Remember when Facebook was the place for young folks who were way too cool to be caught dead on MySpace? Back before your Aunt Ruby harnessed the power of motivational cat memes and Farmville invites, and your Uncle Frank realized awkward holiday dinners and forwarded chain emails need not be the only place for half-cocked racist rants, Facebook was a place for the hip kids. And there is nothing hip kids love more than breaking records, especially if it involves teaming up with other hip kids to do it.
Almost from the inception of the Facebook group feature, the popular fad was for youngsters around the world to race and see which groups could recruit the most members. Long about 2009, the magic number for Facebook groups was 1 million, a number that can only be read today in a Dr. Evil accent. Often these groups served some sort of purpose: One of the most popular groups for a while was the Six Degrees of Separation Social Experiment. Obama famously tried to recruit 1 million members to join his 2008 campaign Facebook group, only to be outdone by Stephen Colbert.
Many of the most populous groups were simply a function of the platform itself: “Facebook Developers” was a 3 million-plus network of developers trying to integrate the new Facebook technology into existing websites and apps. More common were the number of million-plus groups dedicated to protesting Facebook itself.
But most memorably, the largest of the Facebook groups were designed for the sole purpose of having the largest Facebook group. With names like Let’s break a Guinness Record! 2010! The Largest Group on Facebook! these groups were simply attempts to see how many party people could be crammed into a single, digitized space. And while the medium was new, fads involving the youngs trying to set records based on how many of themselves they could cram into the smallest possible space have existed since the early 20th century. Cars, telephone booths, dance floors, even trees, the history of “cramming” is long and inglorious.
The Roaring Twenties were a time of rebellion and liberation for young people across the planet. Shrugging off the social restraints of the Victorian era, youngsters flocked to co-ed clubs for evenings of booze, jazz, and the shaking of asses. New dances like the Charleston were so scandalous, they were banned from many of the era’s dance halls. In protest, the flyest flappers and sheiks decided it would be a real hoot to stick it to the man and get as many bodies on the dance floor as possible. Contests varied from last-couple-standing marathon-style competitions to events designed to see how many couples could occupy the dance floor at the same time.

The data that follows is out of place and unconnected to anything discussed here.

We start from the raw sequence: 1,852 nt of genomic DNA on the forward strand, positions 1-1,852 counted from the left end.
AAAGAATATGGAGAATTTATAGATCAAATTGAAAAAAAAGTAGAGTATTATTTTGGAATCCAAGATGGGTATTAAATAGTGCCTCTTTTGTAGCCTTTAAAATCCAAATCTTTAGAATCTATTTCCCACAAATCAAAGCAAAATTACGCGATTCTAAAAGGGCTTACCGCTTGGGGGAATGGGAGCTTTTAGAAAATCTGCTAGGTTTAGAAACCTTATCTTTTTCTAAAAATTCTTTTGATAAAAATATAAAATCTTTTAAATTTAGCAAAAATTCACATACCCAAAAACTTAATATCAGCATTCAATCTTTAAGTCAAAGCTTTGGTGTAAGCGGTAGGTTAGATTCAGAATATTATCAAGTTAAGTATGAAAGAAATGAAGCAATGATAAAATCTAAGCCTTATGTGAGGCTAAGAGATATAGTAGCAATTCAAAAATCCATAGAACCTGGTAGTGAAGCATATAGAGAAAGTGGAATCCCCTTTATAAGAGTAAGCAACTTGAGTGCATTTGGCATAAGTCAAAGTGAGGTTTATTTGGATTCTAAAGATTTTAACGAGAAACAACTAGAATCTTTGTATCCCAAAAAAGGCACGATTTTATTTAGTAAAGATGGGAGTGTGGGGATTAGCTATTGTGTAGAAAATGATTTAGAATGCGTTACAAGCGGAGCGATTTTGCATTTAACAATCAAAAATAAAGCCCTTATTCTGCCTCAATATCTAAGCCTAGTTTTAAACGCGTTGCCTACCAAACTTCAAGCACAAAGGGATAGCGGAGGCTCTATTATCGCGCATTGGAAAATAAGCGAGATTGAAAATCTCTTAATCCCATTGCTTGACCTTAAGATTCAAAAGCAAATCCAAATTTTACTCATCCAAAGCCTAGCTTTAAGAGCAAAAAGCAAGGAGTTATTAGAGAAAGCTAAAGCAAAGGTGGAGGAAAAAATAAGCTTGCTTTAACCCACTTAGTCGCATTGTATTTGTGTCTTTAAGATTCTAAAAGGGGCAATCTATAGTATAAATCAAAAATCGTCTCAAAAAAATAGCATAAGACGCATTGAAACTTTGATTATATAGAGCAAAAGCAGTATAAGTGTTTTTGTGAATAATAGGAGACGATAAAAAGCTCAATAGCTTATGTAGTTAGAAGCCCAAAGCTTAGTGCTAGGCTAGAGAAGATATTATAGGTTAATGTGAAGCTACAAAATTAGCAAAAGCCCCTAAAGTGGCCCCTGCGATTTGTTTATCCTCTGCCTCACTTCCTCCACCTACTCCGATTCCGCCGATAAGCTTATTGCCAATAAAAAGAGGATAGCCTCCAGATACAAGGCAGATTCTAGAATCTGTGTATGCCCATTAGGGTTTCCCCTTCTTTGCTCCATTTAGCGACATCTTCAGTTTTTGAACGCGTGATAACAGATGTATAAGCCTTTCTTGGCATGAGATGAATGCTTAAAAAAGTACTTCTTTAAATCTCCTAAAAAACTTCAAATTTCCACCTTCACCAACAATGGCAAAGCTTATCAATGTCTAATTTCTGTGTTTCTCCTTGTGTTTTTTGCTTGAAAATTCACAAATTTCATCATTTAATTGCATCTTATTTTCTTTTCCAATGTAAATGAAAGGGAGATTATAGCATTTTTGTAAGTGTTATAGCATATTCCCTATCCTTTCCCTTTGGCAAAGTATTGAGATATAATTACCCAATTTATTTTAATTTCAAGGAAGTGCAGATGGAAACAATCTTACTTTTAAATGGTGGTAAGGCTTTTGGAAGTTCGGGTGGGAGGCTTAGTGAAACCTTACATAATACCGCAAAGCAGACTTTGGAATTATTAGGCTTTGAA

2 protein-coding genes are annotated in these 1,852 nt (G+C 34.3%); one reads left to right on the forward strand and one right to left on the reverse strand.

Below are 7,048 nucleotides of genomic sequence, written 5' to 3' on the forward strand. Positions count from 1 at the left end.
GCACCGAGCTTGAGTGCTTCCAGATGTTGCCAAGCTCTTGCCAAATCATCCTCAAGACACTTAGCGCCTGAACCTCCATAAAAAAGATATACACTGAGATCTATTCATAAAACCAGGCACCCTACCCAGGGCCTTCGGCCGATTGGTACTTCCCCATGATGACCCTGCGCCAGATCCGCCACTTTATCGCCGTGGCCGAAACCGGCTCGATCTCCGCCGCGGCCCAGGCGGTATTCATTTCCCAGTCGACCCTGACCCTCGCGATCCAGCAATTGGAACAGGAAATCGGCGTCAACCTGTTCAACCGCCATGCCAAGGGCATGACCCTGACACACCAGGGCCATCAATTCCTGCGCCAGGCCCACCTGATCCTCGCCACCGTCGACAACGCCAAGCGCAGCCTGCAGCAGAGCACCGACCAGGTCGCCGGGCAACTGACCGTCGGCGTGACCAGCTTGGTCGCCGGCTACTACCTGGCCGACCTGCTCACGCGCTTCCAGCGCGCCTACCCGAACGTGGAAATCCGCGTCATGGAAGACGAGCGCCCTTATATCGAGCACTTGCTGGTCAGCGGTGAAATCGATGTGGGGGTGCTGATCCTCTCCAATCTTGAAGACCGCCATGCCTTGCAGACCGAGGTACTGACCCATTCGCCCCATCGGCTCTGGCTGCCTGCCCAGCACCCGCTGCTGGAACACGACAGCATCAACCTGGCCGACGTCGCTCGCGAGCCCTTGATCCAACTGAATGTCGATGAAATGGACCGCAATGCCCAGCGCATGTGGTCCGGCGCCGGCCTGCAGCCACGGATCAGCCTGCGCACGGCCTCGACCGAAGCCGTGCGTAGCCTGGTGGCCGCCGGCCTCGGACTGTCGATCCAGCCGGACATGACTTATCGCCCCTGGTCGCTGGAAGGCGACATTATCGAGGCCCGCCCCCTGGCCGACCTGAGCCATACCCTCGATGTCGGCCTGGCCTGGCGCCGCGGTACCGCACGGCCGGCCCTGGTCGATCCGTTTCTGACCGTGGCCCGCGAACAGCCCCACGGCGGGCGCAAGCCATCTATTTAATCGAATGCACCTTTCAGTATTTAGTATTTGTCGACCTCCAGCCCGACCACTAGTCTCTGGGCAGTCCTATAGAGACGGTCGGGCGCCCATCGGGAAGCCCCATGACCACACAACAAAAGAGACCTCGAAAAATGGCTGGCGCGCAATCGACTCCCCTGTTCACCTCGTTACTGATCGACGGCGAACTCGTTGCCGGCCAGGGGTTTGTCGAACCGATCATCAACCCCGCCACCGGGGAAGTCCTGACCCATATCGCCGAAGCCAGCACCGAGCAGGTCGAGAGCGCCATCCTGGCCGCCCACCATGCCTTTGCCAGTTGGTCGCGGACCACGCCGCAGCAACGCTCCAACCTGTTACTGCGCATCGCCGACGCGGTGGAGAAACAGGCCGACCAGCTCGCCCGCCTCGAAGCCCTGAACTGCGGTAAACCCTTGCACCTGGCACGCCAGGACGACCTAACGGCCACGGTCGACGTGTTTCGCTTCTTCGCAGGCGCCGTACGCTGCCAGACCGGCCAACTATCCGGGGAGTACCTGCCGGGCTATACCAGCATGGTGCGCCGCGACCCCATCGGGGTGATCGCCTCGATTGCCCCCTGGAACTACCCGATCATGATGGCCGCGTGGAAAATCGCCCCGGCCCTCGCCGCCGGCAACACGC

Over the next couple of decades, that basic cramming premise evolved. Instead of gathering a crowd for a particular feat (dancing, kissing, singing, etc.), the object became cramming as many bodies into a particular space as possible. In the 1950s, cramming went from a fad to a full-on sport. Early cramming competitions were based on the fairly new concept of a clown car introduced by the Cole Bros. Circus. Sororities and fraternities across the nation battled to see how many bodies they could pile into the most compact cars of the era.
Cars weren’t the only tight spots worthy of trying to smash you and 20 of your closest friends into. In part due to a Life magazine photo essay documenting South African college students’ attempt at setting the first Guinness-approved cramming world record, phone booths became the international cramming space of choice. College kids lubed up and jammed themselves into phone boxes from Modesto to Auckland.
The quest for the record became a cutthroat affair: a Canadian college was forced to forfeit their title as phone booth-cramming champs after it was discovered they built an extra-large phone booth a few cubic feet bigger than regulation. A year later, the Brits decided that none of the cramming records were valid unless someone in the booth could still answer an incoming phone call.
All fads tend to have a familiar and short arc, and cramming also succumbed. The cool kids jammed themselves into cars and telephone booths, because that’s totes the cool thing to do. But then the not-so-cool-kids pick it up, go all fucking extra, and ruin it for everyone. By the end of 1959 the squares started stuffing themselves into all sorts of unhip things like trees, laundry machines, and even outhouses (bless you, South Dakota).
Much like any good fad, cramming didn’t retire, it just took a hiatus. Car and phone booth cramming have made a comeback on 21st century college campuses. The influences of cramming can be seen online on just about every form of social media with a “like”, “follow”, or “join” feature. As it turns out, Gen-Xers and millennial hipsters have done their damnedest to relive their parents’ cramming glory days online and in real life. The internet at its best revives this simple, reassuring premise: Guys, we’re all in this together.